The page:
What is an ocean avalanche?


Dr Karl Kruszelnicki


Dr Karl Kruszelnicki

Dr Karl is a prolific broadcaster, author and Julius Sumner Miller fellow in the School of Physics at the University of Sydney. His latest book, Vital Science is published by Pan MacMillan. Follow him on Twitter at @DoctorKarl
By Dr Karl Kruszelnicki 30 November 2023
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Avalanches are terrifying things: they career down snow-covered mountains, smashing everything in their paths.

In 1929, an ‘avalanche’ shifted more than twice the volume of Mt Everest – but nobody saw it! Why? Because it was entirely underwater. When there’s no snow involved, scientists call such an event a “turbidity current flow”. 

Back in 1929, an earthquake triggered one of these massive underwater flows at the Grand Banks, in Newfoundland in eastern Canada. The bottom of the ocean there was quite flat and hardly sloped at all – just one-quarter of a degree. Even so, this slope was enough to allow the sediment already sitting on the ocean floor to slide downhill at nearly 70km/h. 

By the time the underwater avalanche stopped, some 800km out to sea, it had shifted about 200km3 of sand, mud, and organic material – more than twice the volume of Mt Everest. The mass was roughly 14 times the mass of all the sediment dumped by all the rivers on Earth, each year. The flow-on effects were extremely destructive, including a tsunami that killed at least 28 people and severed all the undersea telecommunications cables between the North American and European continents.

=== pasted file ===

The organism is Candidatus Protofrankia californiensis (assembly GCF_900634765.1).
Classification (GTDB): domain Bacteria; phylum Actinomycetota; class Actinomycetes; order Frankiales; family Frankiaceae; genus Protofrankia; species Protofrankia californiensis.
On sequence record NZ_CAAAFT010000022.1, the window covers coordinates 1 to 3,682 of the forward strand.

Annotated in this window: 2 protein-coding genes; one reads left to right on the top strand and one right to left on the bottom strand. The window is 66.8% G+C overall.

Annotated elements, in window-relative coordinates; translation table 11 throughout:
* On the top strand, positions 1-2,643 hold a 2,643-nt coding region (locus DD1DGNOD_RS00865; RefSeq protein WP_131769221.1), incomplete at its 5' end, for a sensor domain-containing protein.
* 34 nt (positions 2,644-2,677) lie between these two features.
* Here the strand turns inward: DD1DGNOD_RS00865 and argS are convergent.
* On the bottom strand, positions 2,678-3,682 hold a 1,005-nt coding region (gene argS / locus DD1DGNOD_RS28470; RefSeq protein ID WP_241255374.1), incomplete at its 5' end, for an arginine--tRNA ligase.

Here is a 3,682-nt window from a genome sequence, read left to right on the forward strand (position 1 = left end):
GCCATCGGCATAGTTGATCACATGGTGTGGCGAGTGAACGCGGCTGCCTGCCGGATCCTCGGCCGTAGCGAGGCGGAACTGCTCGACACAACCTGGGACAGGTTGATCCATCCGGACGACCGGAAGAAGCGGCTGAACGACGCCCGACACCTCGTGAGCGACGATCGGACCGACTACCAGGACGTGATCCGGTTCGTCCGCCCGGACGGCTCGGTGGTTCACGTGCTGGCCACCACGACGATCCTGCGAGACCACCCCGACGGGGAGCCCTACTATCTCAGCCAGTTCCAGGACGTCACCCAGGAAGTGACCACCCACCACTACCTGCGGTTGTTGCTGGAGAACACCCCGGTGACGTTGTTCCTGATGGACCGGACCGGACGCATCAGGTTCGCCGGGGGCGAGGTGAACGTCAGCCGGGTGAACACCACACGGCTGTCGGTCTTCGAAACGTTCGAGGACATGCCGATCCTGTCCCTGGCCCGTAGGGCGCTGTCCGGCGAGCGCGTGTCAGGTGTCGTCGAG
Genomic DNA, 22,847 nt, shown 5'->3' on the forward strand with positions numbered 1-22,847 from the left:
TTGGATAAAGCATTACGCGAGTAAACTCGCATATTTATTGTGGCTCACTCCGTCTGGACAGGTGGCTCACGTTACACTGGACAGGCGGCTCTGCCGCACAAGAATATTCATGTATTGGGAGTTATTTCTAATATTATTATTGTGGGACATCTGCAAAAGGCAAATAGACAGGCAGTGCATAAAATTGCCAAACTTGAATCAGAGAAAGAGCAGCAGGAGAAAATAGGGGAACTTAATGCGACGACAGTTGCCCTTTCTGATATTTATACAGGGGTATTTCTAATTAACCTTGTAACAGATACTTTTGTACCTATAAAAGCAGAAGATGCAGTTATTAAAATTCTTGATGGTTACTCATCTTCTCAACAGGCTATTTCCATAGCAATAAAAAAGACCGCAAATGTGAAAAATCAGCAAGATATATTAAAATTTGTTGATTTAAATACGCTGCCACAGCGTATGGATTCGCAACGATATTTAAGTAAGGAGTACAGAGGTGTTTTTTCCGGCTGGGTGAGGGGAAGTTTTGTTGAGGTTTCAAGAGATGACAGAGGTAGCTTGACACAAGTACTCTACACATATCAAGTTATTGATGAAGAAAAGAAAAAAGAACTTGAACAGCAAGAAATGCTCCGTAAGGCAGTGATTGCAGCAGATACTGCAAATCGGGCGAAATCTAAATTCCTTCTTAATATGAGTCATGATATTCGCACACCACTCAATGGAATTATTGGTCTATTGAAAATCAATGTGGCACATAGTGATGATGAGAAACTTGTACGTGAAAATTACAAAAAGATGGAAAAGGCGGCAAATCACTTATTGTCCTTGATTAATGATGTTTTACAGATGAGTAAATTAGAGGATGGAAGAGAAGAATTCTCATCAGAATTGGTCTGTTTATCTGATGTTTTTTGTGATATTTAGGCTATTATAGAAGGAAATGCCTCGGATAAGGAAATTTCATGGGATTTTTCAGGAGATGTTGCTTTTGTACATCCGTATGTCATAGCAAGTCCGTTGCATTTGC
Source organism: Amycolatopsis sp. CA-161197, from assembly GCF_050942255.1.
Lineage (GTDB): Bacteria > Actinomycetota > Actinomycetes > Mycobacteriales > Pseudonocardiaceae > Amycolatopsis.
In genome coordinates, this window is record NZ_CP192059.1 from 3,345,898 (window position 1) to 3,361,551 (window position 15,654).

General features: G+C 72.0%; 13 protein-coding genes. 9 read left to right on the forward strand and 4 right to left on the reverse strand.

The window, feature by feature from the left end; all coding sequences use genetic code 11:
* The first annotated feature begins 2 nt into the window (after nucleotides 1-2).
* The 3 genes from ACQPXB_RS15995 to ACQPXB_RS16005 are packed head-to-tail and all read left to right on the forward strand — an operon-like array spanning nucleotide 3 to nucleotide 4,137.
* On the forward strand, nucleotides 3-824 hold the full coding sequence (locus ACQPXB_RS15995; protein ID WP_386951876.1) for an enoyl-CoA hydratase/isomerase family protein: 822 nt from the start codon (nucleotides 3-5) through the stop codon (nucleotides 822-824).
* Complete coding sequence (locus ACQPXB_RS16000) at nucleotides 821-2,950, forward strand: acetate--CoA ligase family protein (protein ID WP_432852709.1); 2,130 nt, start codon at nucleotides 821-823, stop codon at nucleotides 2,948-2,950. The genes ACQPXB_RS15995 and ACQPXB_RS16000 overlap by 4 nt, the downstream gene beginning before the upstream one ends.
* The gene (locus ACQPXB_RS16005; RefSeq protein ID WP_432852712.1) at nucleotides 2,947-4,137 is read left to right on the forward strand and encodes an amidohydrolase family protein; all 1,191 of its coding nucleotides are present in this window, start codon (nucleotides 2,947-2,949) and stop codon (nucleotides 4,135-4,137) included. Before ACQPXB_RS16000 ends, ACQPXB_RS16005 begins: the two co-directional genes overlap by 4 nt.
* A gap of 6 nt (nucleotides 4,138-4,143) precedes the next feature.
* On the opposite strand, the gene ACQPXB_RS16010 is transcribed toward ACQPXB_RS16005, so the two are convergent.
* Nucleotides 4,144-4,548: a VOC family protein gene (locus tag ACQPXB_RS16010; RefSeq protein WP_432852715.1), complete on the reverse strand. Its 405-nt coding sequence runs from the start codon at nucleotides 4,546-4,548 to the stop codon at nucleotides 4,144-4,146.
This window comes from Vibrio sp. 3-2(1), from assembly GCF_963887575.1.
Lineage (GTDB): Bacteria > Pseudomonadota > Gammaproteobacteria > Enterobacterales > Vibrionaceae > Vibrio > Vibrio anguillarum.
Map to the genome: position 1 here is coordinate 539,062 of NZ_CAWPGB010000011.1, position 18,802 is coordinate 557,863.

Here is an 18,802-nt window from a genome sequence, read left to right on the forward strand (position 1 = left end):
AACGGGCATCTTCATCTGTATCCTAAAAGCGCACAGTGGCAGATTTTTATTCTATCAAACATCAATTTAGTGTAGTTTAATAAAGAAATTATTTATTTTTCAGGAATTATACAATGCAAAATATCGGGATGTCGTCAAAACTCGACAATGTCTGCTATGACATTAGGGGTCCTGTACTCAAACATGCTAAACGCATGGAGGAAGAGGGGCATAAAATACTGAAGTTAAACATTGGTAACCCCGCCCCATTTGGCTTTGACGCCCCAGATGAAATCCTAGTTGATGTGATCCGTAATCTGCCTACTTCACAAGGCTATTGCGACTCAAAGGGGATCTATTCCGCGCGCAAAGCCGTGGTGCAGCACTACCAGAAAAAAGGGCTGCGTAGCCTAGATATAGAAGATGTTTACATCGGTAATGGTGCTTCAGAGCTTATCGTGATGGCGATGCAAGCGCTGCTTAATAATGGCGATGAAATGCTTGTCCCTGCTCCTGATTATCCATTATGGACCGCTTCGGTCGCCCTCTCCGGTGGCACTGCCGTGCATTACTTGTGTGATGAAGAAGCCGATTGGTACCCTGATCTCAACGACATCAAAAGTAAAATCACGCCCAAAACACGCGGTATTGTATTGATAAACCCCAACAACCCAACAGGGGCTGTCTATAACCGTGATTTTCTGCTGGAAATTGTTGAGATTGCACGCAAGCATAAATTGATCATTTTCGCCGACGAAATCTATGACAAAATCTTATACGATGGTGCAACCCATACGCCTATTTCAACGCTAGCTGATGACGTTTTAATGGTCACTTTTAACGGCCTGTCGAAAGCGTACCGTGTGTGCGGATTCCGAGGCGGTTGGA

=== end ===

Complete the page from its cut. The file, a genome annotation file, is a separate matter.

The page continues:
Undersea cables carry about 99% of all human telecommunications. The sections of cable that run across undersea canyons are easily disrupted. Image credit: 3D illustration/shutterstock

Scientists have mapped about 9000 very long and very deep undersea canyons on the ocean floors of the world, and it seems that they were carved out by enormous turbidity current flows in the past.

Today about 99 per cent of all human telecommunications are carried by two million kilometres of undersea cables. Unfortunately, about 3 per cent of these cables run across undersea canyons and are easily disrupted. In 2009, off the coast of Taiwan, telecom cables running across the Gaoping Canyon were sliced by a turbidity current – it took 11 ships and some 49 days to repair them.

These underwater avalanches shift huge quantities of material that was originally on the land down to the ocean floor – and it’s not just sand and mud they move; there are also plastics, pharmaceuticals and pesticides – and huge amounts of carbon in various organic chemicals. 

So, we’ve made the murky hidden depths of our oceans even “muddier”.